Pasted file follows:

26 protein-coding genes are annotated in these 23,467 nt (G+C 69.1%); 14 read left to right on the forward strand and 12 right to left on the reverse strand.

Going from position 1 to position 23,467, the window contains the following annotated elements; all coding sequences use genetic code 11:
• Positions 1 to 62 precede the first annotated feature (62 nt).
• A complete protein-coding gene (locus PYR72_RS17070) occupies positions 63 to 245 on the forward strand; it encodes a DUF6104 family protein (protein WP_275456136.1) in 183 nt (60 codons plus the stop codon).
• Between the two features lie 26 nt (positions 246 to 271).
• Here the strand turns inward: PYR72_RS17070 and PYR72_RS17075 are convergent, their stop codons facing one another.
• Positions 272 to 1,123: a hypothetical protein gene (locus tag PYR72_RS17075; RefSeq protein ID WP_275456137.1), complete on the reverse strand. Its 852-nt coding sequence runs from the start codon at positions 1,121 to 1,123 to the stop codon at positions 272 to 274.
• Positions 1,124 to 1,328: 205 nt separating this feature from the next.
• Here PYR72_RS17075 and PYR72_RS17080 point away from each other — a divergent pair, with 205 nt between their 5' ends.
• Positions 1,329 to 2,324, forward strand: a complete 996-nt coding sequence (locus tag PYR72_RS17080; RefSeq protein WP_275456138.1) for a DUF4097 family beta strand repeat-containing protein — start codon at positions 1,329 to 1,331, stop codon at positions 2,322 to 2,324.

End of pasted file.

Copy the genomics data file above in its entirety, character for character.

26 protein-coding genes are annotated in these 23,467 nt (G+C 69.1%); 14 read left to right on the forward strand and 12 right to left on the reverse strand.

Going from position 1 to position 23,467, the window contains the following annotated elements; all coding sequences use genetic code 11:
• Positions 1 to 62 precede the first annotated feature (62 nt).
• A complete protein-coding gene (locus PYR72_RS17070) occupies positions 63 to 245 on the forward strand; it encodes a DUF6104 family protein (protein WP_275456136.1) in 183 nt (60 codons plus the stop codon).
• Between the two features lie 26 nt (positions 246 to 271).
• Here the strand turns inward: PYR72_RS17070 and PYR72_RS17075 are convergent, their stop codons facing one another.
• Positions 272 to 1,123: a hypothetical protein gene (locus tag PYR72_RS17075; RefSeq protein ID WP_275456137.1), complete on the reverse strand. Its 852-nt coding sequence runs from the start codon at positions 1,121 to 1,123 to the stop codon at positions 272 to 274.
• Positions 1,124 to 1,328: 205 nt separating this feature from the next.
• Here PYR72_RS17075 and PYR72_RS17080 point away from each other — a divergent pair, with 205 nt between their 5' ends.
• Positions 1,329 to 2,324, forward strand: a complete 996-nt coding sequence (locus tag PYR72_RS17080; RefSeq protein WP_275456138.1) for a DUF4097 family beta strand repeat-containing protein — start codon at positions 1,329 to 1,331, stop codon at positions 2,322 to 2,324.